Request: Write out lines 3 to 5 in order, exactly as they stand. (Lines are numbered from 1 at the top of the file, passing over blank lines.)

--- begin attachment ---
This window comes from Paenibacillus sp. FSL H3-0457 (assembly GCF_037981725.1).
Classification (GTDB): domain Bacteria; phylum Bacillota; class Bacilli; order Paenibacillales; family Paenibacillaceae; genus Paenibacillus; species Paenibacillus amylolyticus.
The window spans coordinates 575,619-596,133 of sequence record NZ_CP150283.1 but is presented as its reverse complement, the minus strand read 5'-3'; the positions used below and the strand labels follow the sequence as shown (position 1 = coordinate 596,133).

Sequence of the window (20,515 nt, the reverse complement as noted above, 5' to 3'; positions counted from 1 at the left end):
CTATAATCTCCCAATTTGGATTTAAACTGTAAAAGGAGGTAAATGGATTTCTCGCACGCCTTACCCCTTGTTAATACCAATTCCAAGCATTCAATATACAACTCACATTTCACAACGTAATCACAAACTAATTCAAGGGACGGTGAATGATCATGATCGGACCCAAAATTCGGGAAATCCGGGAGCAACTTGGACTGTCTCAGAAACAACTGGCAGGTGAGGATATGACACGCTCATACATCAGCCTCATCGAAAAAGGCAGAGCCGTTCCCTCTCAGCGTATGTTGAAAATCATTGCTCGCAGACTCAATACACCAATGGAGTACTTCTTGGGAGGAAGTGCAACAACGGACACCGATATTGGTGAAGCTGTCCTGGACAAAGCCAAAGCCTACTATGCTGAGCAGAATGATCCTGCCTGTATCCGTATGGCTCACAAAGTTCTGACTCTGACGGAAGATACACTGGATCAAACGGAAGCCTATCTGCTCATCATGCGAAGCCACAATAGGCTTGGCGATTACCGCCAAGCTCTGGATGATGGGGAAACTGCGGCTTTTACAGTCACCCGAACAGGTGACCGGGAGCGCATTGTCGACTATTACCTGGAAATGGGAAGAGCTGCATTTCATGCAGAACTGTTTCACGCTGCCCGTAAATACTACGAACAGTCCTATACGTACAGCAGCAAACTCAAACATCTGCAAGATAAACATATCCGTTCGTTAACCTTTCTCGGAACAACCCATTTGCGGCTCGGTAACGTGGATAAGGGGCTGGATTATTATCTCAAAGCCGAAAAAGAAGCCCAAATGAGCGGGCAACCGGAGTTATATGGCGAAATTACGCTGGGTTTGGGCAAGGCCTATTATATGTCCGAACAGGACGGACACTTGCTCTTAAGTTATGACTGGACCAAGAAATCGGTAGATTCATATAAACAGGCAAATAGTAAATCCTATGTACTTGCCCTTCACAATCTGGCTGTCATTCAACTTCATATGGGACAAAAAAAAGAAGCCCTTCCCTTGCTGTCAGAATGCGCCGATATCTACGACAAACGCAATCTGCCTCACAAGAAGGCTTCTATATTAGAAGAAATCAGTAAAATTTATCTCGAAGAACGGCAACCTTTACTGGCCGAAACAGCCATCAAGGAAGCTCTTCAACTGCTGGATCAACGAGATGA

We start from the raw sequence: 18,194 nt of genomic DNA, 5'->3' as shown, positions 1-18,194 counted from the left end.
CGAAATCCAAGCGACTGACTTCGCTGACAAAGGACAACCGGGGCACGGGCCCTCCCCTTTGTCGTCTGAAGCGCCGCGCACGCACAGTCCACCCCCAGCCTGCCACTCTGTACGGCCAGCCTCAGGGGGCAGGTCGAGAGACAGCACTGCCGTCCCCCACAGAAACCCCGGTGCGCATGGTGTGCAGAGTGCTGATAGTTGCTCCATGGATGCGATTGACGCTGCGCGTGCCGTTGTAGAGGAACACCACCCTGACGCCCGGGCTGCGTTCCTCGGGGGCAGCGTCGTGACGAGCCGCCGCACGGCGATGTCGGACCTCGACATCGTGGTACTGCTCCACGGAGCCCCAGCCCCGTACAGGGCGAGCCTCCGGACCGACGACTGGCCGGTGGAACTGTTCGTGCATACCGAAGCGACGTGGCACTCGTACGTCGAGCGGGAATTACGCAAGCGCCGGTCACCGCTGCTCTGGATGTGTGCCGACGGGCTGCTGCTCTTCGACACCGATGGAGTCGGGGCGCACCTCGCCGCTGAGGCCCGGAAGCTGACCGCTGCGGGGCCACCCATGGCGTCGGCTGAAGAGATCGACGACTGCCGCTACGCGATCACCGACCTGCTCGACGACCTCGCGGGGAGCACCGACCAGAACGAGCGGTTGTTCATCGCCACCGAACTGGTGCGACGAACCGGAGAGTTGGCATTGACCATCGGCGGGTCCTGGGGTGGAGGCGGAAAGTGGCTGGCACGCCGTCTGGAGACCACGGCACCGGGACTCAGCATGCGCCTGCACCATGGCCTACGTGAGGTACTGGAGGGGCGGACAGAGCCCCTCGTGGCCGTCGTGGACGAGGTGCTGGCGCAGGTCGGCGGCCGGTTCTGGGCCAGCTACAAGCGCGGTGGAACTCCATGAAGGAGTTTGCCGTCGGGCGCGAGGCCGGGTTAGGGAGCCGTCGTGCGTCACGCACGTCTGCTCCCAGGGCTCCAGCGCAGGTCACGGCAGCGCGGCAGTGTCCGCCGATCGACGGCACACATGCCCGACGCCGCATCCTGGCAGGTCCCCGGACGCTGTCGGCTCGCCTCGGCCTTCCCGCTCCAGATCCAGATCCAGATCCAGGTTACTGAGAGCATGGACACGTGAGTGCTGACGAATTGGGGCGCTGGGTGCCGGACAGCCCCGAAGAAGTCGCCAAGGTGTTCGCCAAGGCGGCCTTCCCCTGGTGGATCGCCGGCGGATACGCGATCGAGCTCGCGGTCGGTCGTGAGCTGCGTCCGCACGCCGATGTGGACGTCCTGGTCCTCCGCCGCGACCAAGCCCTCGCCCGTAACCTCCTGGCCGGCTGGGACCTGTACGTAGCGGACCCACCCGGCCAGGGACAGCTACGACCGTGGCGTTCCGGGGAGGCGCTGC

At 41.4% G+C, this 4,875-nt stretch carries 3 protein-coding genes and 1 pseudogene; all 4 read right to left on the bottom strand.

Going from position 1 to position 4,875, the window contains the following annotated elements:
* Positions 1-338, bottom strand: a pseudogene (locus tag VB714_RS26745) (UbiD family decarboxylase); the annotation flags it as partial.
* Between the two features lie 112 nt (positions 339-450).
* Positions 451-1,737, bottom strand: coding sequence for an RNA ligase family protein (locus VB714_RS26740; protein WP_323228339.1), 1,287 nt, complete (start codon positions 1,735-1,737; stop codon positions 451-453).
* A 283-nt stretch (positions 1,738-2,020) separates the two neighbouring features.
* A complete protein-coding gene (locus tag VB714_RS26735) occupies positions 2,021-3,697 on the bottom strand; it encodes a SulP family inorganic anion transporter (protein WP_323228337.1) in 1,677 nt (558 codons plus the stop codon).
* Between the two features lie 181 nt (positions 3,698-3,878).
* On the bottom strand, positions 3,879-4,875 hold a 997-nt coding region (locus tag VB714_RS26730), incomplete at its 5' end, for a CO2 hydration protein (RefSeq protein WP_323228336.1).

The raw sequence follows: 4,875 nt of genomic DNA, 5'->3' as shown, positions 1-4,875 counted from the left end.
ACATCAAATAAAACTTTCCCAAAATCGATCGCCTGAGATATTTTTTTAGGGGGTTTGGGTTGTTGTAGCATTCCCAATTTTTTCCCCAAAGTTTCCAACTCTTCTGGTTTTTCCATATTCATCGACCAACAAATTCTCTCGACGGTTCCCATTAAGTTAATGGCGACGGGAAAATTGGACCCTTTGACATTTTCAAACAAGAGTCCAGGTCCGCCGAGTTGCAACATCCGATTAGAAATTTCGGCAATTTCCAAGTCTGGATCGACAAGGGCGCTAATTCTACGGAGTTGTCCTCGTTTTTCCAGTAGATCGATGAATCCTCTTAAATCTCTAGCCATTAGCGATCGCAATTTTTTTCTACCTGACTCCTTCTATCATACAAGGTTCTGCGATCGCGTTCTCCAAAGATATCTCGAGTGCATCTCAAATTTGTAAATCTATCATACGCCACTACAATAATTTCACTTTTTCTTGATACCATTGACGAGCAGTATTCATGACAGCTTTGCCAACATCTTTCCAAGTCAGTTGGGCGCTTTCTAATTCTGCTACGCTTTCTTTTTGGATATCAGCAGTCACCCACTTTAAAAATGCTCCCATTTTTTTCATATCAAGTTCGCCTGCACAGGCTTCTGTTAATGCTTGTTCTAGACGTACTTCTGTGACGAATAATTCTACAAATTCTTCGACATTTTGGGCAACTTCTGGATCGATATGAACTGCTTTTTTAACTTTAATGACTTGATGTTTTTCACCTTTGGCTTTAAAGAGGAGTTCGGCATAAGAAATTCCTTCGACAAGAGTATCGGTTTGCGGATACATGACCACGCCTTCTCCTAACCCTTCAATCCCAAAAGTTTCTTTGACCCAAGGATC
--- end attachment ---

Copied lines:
The window spans coordinates 575,619-596,133 of sequence record NZ_CP150283.1 but is presented as its reverse complement, the minus strand read 5'-3'; the positions used below and the strand labels follow the sequence as shown (position 1 = coordinate 596,133).

Sequence of the window (20,515 nt, the reverse complement as noted above, 5' to 3'; positions counted from 1 at the left end):
CTATAATCTCCCAATTTGGATTTAAACTGTAAAAGGAGGTAAATGGATTTCTCGCACGCCTTACCCCTTGTTAATACCAATTCCAAGCATTCAATATACAACTCACATTTCACAACGTAATCACAAACTAATTCAAGGGACGGTGAATGATCATGATCGGACCCAAAATTCGGGAAATCCGGGAGCAACTTGGACTGTCTCAGAAACAACTGGCAGGTGAGGATATGACACGCTCATACATCAGCCTCATCGAAAAAGGCAGAGCCGTTCCCTCTCAGCGTATGTTGAAAATCATTGCTCGCAGACTCAATACACCAATGGAGTACTTCTTGGGAGGAAGTGCAACAACGGACACCGATATTGGTGAAGCTGTCCTGGACAAAGCCAAAGCCTACTATGCTGAGCAGAATGATCCTGCCTGTATCCGTATGGCTCACAAAGTTCTGACTCTGACGGAAGATACACTGGATCAAACGGAAGCCTATCTGCTCATCATGCGAAGCCACAATAGGCTTGGCGATTACCGCCAAGCTCTGGATGATGGGGAAACTGCGGCTTTTACAGTCACCCGAACAGGTGACCGGGAGCGCATTGTCGACTATTACCTGGAAATGGGAAGAGCTGCATTTCATGCAGAACTGTTTCACGCTGCCCGTAAATACTACGAACAGTCCTATACGTACAGCAGCAAACTCAAACATCTGCAAGATAAACATATCCGTTCGTTAACCTTTCTCGGAACAACCCATTTGCGGCTCGGTAACGTGGATAAGGGGCTGGATTATTATCTCAAAGCCGAAAAAGAAGCCCAAATGAGCGGGCAACCGGAGTTATATGGCGAAATTACGCTGGGTTTGGGCAAGGCCTATTATATGTCCGAACAGGACGGACACTTGCTCTTAAGTTATGACTGGACCAAGAAATCGGTAGATTCATATAAACAGGCAAATAGTAAATCCTATGTACTTGCCCTTCACAATCTGGCTGTCATTCAACTTCATATGGGACAAAAAAAAGAAGCCCTTCCCTTGCTGTCAGAATGCGCCGATATCTACGACAAACGCAATCTGCCTCACAAGAAGGCTTCTATATTAGAAGAAATCAGTAAAATTTATCTCGAAGAACGGCAACCTTTACTGGCCGAAACAGCCATCAAGGAAGCTCTTCAACTGCTGGATCAACGAGATGA